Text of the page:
Posted on December 16 in Dana Barrett Show, ST!R Stories

Six Lessons I Learned from the Highs and Lows of 2015 at ST!R

As 2015 winds down for ST!R, we’re taking stock of events that occurred this year, why they happened, how we reacted and what we learned along the way. In 2014, we were rolling along with a mix of large and small clients, but not as diverse or particularly safe a mix to which we probably should have aspired. The large accounts helped ST!R grow, but took a tremendous amount of our attention and energy.

Our clients still got love, but resources were tight. We run a lean operation, and everyone had to pull heavy loads to keep projects running smoothly and to remain responsive to each client’s needs. Admittedly, we got a bit out of balance, and it caught up with us.

In 2015, what often occurs at boutique agencies happened: a big client went away. Not just for us, I found out later, but for many agencies that relied on them to make payroll, rent and more. We were given 48 hours notice to turn over our files for every active project — 37 in our case, plus many more archived files.

At dinner with two other agency owners a few weeks ago, I shared how the loss of this particular client had shaken my faith in my approach to business development and client management. One CEO, whom I’ve admired for a long time, told me how this same kind of experience forced her to re-evaluate and reinvent her agency — resulting in a much stronger organization.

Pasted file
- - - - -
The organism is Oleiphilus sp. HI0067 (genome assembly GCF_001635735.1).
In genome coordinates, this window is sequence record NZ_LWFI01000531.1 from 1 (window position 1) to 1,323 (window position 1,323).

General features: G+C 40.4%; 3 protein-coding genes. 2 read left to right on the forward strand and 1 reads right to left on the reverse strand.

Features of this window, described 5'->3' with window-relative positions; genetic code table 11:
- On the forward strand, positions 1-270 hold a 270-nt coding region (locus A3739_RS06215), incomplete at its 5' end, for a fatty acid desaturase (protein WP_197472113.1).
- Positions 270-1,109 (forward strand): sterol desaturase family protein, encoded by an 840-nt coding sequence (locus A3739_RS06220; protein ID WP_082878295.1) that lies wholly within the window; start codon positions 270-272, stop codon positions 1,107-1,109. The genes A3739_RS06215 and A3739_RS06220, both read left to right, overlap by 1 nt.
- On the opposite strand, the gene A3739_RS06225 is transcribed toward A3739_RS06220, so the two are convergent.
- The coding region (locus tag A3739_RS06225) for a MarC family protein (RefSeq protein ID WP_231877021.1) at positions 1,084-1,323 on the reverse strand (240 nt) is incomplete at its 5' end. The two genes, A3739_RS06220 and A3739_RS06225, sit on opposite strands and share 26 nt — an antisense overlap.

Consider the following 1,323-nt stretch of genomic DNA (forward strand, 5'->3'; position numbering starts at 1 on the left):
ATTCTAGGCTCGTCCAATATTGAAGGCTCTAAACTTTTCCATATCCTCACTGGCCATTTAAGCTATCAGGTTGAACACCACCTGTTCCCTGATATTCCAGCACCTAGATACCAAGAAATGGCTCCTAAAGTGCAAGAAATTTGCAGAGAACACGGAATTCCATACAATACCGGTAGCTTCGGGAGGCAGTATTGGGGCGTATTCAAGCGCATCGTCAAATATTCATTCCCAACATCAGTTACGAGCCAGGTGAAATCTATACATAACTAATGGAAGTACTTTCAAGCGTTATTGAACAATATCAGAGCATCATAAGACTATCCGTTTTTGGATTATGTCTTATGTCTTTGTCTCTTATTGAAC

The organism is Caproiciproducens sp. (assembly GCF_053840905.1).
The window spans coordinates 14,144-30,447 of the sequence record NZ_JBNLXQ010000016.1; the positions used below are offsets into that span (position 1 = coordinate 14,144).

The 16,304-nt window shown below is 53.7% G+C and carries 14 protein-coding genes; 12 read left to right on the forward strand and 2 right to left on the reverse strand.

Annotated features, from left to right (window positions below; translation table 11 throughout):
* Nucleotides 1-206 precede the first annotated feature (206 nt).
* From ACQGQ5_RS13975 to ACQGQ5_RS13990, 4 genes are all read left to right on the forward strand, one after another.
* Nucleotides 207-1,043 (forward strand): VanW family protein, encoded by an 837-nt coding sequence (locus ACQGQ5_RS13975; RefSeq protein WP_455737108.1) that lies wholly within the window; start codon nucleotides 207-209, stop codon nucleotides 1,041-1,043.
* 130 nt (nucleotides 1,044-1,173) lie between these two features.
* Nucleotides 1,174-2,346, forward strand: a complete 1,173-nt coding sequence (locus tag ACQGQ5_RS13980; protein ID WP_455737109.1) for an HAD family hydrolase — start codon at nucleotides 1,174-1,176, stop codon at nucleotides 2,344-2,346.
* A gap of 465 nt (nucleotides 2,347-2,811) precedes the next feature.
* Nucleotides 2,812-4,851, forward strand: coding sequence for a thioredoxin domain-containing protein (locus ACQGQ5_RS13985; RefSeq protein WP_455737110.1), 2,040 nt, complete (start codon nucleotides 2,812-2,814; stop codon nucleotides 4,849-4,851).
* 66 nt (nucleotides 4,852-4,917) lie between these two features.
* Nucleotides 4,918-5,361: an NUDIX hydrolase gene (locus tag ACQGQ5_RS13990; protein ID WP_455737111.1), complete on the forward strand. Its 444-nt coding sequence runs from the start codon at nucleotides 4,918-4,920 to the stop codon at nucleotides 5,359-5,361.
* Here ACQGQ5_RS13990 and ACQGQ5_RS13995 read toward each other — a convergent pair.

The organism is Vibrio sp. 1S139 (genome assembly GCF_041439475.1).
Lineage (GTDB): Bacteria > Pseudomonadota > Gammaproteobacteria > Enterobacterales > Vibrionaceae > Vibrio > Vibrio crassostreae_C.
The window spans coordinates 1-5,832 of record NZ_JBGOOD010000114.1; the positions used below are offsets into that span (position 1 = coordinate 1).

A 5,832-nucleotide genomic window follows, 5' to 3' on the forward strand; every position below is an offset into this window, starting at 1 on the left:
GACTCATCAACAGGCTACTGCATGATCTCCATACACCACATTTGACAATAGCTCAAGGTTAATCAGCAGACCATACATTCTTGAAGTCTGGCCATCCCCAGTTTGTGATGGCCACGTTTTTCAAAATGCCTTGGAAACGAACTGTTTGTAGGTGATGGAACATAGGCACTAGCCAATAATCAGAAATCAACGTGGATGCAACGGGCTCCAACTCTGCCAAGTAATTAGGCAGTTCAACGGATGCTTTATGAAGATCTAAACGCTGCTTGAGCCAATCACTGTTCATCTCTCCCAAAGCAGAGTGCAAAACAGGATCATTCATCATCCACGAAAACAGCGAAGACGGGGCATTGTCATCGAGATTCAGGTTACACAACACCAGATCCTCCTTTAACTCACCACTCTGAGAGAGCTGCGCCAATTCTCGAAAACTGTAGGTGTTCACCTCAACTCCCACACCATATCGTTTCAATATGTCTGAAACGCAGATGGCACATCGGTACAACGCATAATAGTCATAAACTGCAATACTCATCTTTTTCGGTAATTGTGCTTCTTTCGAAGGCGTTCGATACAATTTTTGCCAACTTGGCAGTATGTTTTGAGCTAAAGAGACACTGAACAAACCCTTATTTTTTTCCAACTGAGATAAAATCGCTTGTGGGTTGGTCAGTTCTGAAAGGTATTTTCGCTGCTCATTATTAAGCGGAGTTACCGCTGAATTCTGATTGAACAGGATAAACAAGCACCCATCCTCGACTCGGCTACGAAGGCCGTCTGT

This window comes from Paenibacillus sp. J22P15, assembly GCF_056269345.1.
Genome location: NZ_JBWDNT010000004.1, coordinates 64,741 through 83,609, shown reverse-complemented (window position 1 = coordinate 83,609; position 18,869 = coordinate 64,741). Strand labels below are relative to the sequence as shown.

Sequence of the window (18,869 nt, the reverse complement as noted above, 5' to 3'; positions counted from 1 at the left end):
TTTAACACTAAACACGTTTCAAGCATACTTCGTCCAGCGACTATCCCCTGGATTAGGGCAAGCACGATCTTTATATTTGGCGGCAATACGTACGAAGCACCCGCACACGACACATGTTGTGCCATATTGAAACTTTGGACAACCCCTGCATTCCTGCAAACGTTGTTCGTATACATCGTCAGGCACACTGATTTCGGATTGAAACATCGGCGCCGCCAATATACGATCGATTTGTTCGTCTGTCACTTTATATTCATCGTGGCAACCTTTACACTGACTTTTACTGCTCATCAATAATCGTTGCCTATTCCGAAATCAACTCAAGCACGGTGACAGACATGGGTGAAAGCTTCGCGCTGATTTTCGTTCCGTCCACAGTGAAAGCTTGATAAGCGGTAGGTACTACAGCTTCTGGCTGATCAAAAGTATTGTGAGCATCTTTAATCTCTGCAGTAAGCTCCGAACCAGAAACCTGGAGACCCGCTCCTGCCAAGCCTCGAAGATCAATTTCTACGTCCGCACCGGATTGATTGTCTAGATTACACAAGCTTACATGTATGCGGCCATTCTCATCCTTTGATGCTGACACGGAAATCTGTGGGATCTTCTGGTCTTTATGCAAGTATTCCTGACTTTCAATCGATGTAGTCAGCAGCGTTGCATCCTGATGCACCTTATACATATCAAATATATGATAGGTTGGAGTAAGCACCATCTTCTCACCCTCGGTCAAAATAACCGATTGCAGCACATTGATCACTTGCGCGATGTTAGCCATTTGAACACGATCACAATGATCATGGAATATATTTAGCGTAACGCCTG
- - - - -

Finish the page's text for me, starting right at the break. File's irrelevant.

She also encouraged me to keep going, even though it was tough. That discussion made me realize I wasn’t alone and, while new to me, this situation was hardly unique. So for you entrepreneurs who may not have the privilege of sharing the ups-and-downs with peers who have “been there, done that,” here are six lessons I learned from the highs and lows of 2015 at ST!R:

  1. Keep your team lean. In 2014, I added more staff in response to the addition of my new client. I provided staffers with additional benefits and gave myself a healthy salary so I could put away money for personal goals. I also socked money away for the business. As a result, when the big client left I could cut my salary in half and survive. I had to lay off two good people, which was difficult because I felt that I’d let them down, and I also asked my remaining staff to wait on raises. Thankfully, my team believes in me and what we’re doing at ST!R, and they’re confident that the best days are still in front of us.
  2. Get — and stay — financially healthy. No matter how well things are going now, ensure your credit is good and you have a line of credit to fall back on, just in case. Socking that money away last year paid off, and we are ending 2015 in the black, with no debt and an untapped line of credit. Growth is a blessing but, if not managed properly, can cause your business to fail.